According to Matsanganis et al. (2018) this additional decline in wages is due to odious taxation. Many households are increasingly unable to pay back debt obligations, beyond tax and social security contributions. As household expenditure as a share of Gross Domestic Product (GDP) increases, households start to use savings or accumulate debt. This situation translates in the banks’ books as an increase in non-performing loans (NPLs) 30.
From 2010, real estate values decrease and plummet in 2016. In comparison to pre-crisis levels, house prices loose 40% of their value 31. Real-estate sales freeze as domestic and foreign demand is almost nil. International rating agencies such as Moody’s and Fitch downgrade Greek bonds to junk, alarming investors that Greece is at the verge of default 32.
The banking sector – “Defensive Stance”
The macroeconomic situation is bleak. Banks and austerity governments are unable to deal with the accumulating rates of public and private debt. The only existing legal framework on insolvency is that of the Katselis law, which proves beneficial both for households, as homes are not challenged by repossessions, and for creditors, who, instead of losing the capital lent, they benefit from debt negotiations 33.
Moreover, banks, as credit institutions, are obliged to present operational financial statements in their balance sheets. However, they face a particular issue concerning the accounting size of loan provisions 34. Provisions as a value reflect the probability of recovery or loss of a borrowed amount. For each loan, banks are required to record on the assets side of their balance sheet the amount of the loan granted, and on the liabilities side, the estimated provisions for that loan 35. At the end of the tax year, the total amount of provisions is transferred as an expense to the profit and loss account, and deducted from the estimated profits. When the loans are non-performing, provisions increase. Then the financial result of activities is calculated as a loss, posing the question of bankruptcy and recapitalisation 36.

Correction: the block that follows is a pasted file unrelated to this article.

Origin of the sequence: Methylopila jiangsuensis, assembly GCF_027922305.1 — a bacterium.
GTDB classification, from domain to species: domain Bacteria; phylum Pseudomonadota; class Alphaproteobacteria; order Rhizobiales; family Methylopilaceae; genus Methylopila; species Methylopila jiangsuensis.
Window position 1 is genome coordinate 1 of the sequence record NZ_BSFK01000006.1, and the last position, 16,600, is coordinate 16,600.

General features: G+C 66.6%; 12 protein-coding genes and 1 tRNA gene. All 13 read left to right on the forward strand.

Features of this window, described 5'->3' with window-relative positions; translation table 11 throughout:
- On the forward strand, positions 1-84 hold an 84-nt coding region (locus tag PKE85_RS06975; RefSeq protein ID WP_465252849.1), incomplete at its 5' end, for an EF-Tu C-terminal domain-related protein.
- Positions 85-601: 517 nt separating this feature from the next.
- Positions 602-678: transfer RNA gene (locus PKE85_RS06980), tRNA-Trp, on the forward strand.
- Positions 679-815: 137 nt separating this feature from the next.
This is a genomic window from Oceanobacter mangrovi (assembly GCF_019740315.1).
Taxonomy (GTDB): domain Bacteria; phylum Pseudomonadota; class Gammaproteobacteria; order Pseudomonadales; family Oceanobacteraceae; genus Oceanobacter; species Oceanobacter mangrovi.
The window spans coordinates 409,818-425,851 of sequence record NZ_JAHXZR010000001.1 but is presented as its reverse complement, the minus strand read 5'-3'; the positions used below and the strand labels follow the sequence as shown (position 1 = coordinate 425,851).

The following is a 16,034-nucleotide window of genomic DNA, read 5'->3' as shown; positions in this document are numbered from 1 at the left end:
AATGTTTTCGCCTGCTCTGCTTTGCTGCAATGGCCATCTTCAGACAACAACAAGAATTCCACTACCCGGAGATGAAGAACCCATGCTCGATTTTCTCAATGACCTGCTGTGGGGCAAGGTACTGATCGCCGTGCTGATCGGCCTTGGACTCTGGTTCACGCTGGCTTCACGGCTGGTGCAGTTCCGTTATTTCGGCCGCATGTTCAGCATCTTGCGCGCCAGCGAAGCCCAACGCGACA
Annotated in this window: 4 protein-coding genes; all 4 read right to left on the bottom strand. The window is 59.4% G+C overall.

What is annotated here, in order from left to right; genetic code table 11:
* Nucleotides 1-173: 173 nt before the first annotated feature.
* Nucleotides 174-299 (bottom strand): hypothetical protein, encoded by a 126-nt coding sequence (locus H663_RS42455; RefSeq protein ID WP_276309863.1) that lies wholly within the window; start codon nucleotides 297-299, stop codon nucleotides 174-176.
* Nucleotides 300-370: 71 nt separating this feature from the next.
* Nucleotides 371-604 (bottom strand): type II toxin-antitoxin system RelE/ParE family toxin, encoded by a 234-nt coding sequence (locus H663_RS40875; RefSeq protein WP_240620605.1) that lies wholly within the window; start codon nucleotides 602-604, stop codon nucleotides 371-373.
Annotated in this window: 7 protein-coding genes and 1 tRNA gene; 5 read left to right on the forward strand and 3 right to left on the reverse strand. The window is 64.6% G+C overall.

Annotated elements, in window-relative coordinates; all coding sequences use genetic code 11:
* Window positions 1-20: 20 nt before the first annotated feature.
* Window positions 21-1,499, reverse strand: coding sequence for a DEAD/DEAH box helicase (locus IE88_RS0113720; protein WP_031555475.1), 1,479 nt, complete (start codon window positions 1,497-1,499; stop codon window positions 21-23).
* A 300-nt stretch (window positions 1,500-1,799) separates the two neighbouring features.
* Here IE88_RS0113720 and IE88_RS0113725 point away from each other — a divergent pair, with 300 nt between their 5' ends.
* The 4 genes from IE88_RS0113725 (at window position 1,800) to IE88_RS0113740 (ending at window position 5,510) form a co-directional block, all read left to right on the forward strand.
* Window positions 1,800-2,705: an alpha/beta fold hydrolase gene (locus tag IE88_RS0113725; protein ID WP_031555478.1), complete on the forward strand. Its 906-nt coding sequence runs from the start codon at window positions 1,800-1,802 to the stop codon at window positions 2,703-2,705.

Until 2016, banks, under Katselis law, collaborated in debt negotiations with borrowers. Any kind of out-of-court settlement was considered as preferable, as this allowed debt to be presented as perfoming in spread sheets, thus maintaining the values of provisions low 37. Additionally, new products were promoted that considered part of debt as frozen, and part as servicing. In many cases banks accepted a minimum possible servicing, e.g. €100 in place of a €600 mortgage instalment 38, as long as this would allow them to present loans as performing.
At the same time, foreclosures of homes were systematically avoided, as auctions would provoke further decreases in the already plummeted property values 39, thus they would further jeopardise book values, as the amount of provisions would be higher 40. The European Central Bank allowed Greek banks to participate as bidders in foreclosures, so that property values are maintained, while up to 2017, successive laws foresaw freezing of foreclosures 41.
Such political fears over the potential collapse of the banking system may explain why governments, whatsoever their ideological orientation, avoided any securitisation of non-performing loans and insisted on maintaining the Katselis law (beyond successive amendments in the criteria for primary residence protection), despite pressures from Institutions 42 43. The offers made for the acquisition of non-performing loans by funds were that low, that would force banks to record higher provisions, and jeopardise balance sheets; a scenario not palatable for both the government and bank directors 44. So, until the late 2010s, the protection of the primary residence was preserved as foreclosures and securitisation would negatively affect the viability of local credit institutions, beyond the potential social outcry and political upheavals 45.